"Mr. Ensenat declined to be interviewed for this article, citing busyness. He is one of the official sociable faces of the administration, but he rarely speaks to reporters. (He has, however, spilled a few stories. As he told The Washington Post in 2000 of his time with Mr. Bush in Houston: 'It's not like we were living in a commune and smoking dope all day long. But I guess we were living the 60's life in our own way, drifting through life, doing what we felt like doing, thinking only about where we were going to have our fun next.')"

Cavuto Redux

On his CNN show on Sunday, Howard Kurtz asked Washington Post political editor John Harris about Fox News anchor Neil Cavuto's interview with Bush last week. (See Thursday's column.)

"KURTZ: Talking about the Social Security plan was hurt because Michael Jackson is getting all this coverage and runaway bride, et cetera. Would you regard that interview as being a little bit on the soft side?

"HARRIS: Yeah. I thought it was a little bit of slurp, slurp, to be honest. You know, I don't know, certainly probably if you and I did the interview, we would have come up with different questions.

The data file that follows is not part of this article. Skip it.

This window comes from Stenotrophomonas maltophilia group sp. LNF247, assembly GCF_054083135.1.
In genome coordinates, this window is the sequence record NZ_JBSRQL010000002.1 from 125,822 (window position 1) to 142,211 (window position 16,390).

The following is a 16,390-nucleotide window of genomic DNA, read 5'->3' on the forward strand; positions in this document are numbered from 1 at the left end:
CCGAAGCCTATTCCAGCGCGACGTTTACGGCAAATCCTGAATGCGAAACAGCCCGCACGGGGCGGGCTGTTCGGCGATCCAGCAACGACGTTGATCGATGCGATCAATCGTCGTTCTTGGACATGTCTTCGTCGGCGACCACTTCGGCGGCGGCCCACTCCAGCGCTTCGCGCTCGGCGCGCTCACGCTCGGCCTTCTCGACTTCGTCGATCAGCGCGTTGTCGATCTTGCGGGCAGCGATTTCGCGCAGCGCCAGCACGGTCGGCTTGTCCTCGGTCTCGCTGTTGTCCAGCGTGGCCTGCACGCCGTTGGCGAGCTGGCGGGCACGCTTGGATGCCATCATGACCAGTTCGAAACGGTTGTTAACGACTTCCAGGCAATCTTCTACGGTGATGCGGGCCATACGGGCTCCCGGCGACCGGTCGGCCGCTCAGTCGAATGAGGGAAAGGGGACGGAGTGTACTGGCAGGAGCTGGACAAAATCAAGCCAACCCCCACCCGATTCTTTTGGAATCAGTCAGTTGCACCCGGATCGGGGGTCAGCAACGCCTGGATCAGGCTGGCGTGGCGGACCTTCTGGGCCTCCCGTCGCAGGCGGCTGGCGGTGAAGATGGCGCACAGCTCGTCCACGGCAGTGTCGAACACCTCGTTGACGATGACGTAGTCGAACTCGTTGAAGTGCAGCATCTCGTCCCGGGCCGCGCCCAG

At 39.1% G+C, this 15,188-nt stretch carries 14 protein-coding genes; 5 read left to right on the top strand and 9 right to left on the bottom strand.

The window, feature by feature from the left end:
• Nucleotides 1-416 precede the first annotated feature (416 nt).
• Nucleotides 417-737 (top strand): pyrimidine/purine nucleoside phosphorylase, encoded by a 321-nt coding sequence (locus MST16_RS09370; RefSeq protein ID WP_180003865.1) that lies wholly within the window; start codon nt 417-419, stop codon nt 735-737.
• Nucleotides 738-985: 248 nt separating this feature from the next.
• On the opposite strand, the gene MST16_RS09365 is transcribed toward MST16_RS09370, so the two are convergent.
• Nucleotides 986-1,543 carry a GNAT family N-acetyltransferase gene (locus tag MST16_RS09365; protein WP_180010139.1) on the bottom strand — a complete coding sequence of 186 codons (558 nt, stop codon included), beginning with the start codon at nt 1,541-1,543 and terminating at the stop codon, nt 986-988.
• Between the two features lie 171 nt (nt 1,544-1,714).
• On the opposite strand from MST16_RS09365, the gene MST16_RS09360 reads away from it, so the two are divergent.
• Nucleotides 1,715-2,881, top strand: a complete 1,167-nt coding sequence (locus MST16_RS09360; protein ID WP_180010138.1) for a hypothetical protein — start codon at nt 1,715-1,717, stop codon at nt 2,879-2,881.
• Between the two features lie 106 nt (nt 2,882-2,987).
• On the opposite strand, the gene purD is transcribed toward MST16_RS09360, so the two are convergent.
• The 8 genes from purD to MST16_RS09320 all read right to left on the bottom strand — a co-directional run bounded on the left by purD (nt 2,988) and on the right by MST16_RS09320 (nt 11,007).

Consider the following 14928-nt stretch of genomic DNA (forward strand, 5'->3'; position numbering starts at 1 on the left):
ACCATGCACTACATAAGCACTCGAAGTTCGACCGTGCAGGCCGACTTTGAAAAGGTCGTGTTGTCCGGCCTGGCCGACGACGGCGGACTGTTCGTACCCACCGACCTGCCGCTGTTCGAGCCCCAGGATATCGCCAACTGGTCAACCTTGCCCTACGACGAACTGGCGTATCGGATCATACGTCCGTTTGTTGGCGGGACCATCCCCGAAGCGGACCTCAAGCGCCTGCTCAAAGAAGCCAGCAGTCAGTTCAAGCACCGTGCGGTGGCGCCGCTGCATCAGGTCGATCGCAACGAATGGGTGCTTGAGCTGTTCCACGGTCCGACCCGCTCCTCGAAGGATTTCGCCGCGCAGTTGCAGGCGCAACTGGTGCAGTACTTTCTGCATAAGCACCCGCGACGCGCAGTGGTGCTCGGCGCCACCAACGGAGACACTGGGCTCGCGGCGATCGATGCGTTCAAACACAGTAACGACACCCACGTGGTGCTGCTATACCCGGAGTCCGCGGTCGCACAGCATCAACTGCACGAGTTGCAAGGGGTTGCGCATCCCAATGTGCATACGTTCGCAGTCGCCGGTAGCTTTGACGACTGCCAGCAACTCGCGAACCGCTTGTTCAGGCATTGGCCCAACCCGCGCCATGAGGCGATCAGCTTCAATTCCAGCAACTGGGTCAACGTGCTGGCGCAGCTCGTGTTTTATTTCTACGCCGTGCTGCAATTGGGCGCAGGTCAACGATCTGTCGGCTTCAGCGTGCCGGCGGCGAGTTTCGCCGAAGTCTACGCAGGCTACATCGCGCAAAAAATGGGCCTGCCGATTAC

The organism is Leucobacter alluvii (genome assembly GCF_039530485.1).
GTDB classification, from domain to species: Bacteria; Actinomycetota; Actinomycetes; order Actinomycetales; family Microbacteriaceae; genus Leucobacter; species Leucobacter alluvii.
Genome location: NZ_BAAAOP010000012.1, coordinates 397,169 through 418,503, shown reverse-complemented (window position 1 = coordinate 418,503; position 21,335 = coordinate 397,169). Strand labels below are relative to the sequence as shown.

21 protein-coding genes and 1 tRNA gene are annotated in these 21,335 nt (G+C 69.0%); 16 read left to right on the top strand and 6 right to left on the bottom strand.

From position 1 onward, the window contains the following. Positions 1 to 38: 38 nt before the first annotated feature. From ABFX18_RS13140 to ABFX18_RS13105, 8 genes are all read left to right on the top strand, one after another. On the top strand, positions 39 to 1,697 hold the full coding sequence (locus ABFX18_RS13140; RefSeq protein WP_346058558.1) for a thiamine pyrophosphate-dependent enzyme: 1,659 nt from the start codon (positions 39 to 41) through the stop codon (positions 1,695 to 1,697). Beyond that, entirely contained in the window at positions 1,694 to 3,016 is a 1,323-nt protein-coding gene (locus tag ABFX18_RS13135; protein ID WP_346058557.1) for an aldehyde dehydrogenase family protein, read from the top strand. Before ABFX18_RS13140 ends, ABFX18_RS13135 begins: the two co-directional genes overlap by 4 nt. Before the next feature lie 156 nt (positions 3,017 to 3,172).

"KURTZ: Maybe you and I wouldn't have gotten the interview.

"HARRIS: I think there's something to that."

Kurtz and his panel also discussed Hillary Clinton's charge that reporters are wimping out in covering the Bush White House and the delayed coverage of the Downing Street Memo.

Rove on Reagan

The Associated Press reports: "Karl Rove said critics are wrong to portray the president as a good-natured bumpkin.

"George W. Bush's top political adviser wasn't talking about his boss. He meant the late President Ronald Reagan, who like the current White House tenant was mocked by some comics and critics as being intellectually shallow.

".'Reagan was a man of ideas' who had 'a first-rate mind,' Rove said during a guest lecture Saturday at the Reagan Presidential Library and Museum.

".'He was a great communicator because he had great ideas to communicate' and was right in his view that communism would fail, said Rove."

Kevin Clerici writes in the Ventura County Star: "The day's biggest laughs arrived when Rove was asked about his thoughts on Democratic New York Sen. Hillary Clinton, and he launched into an uncanny and pinpoint impression of Clinton's husband and former president Bill Clinton.

"The shenanigans didn't surprise former California Gov. Pete Wilson, who introduced Rove.

".'He's often depicted as an evil genius and a manipulator, a charge he dismisses with a wry smile,' said Wilson, who also described Rove as a keen intellect, student of history and prankster."

Bush Bulge Watch

The folks over at isbushwired.com would like you to take a look at this clip from Bush's April 28 press conference, when Bush looks down, pauses in the middle of a sentence, mutters, "in a minute," then resumes his answer.

Just who is he talking to?